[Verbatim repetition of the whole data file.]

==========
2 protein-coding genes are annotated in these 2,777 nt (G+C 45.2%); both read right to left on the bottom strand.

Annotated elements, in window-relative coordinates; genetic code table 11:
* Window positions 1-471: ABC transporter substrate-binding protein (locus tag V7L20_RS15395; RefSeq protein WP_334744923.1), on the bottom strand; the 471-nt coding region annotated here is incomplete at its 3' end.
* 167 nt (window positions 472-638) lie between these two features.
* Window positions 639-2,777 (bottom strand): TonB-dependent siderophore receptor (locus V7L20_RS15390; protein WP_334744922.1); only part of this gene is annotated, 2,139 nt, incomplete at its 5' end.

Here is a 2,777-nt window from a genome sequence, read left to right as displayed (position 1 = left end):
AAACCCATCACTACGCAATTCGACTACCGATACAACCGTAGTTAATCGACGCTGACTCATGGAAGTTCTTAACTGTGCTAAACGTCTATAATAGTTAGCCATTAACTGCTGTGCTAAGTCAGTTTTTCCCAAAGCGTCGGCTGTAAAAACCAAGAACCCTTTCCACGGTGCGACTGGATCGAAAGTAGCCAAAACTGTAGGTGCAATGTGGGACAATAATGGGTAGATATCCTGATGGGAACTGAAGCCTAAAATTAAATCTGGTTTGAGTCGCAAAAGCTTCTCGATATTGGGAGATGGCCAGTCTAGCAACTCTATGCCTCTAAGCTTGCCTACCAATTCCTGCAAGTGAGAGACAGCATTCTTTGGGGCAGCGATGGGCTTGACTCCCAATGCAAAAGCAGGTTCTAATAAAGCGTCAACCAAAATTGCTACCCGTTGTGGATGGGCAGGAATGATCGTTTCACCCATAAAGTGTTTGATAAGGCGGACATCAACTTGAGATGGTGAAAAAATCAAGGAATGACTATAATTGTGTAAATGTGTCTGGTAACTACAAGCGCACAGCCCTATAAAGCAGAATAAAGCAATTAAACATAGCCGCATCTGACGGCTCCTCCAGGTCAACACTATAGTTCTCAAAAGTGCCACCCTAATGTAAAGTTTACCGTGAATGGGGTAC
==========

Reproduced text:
2 protein-coding genes are annotated in these 2,777 nt (G+C 45.2%); both read right to left on the bottom strand.

Annotated elements, in window-relative coordinates; genetic code table 11:
* Window positions 1-471: ABC transporter substrate-binding protein (locus tag V7L20_RS15395; RefSeq protein WP_334744923.1), on the bottom strand; the 471-nt coding region annotated here is incomplete at its 3' end.
* 167 nt (window positions 472-638) lie between these two features.
* Window positions 639-2,777 (bottom strand): TonB-dependent siderophore receptor (locus V7L20_RS15390; protein WP_334744922.1); only part of this gene is annotated, 2,139 nt, incomplete at its 5' end.

Here is a 2,777-nt window from a genome sequence, read left to right as displayed (position 1 = left end):
AAACCCATCACTACGCAATTCGACTACCGATACAACCGTAGTTAATCGACGCTGACTCATGGAAGTTCTTAACTGTGCTAAACGTCTATAATAGTTAGCCATTAACTGCTGTGCTAAGTCAGTTTTTCCCAAAGCGTCGGCTGTAAAAACCAAGAACCCTTTCCACGGTGCGACTGGATCGAAAGTAGCCAAAACTGTAGGTGCAATGTGGGACAATAATGGGTAGATATCCTGATGGGAACTGAAGCCTAAAATTAAATCTGGTTTGAGTCGCAAAAGCTTCTCGATATTGGGAGATGGCCAGTCTAGCAACTCTATGCCTCTAAGCTTGCCTACCAATTCCTGCAAGTGAGAGACAGCATTCTTTGGGGCAGCGATGGGCTTGACTCCCAATGCAAAAGCAGGTTCTAATAAAGCGTCAACCAAAATTGCTACCCGTTGTGGATGGGCAGGAATGATCGTTTCACCCATAAAGTGTTTGATAAGGCGGACATCAACTTGAGATGGTGAAAAAATCAAGGAATGACTATAATTGTGTAAATGTGTCTGGTAACTACAAGCGCACAGCCCTATAAAGCAGAATAAAGCAATTAAACATAGCCGCATCTGACGGCTCCTCCAGGTCAACACTATAGTTCTCAAAAGTGCCACCCTAATGTAAAGTTTACCGTGAATGGGGTAC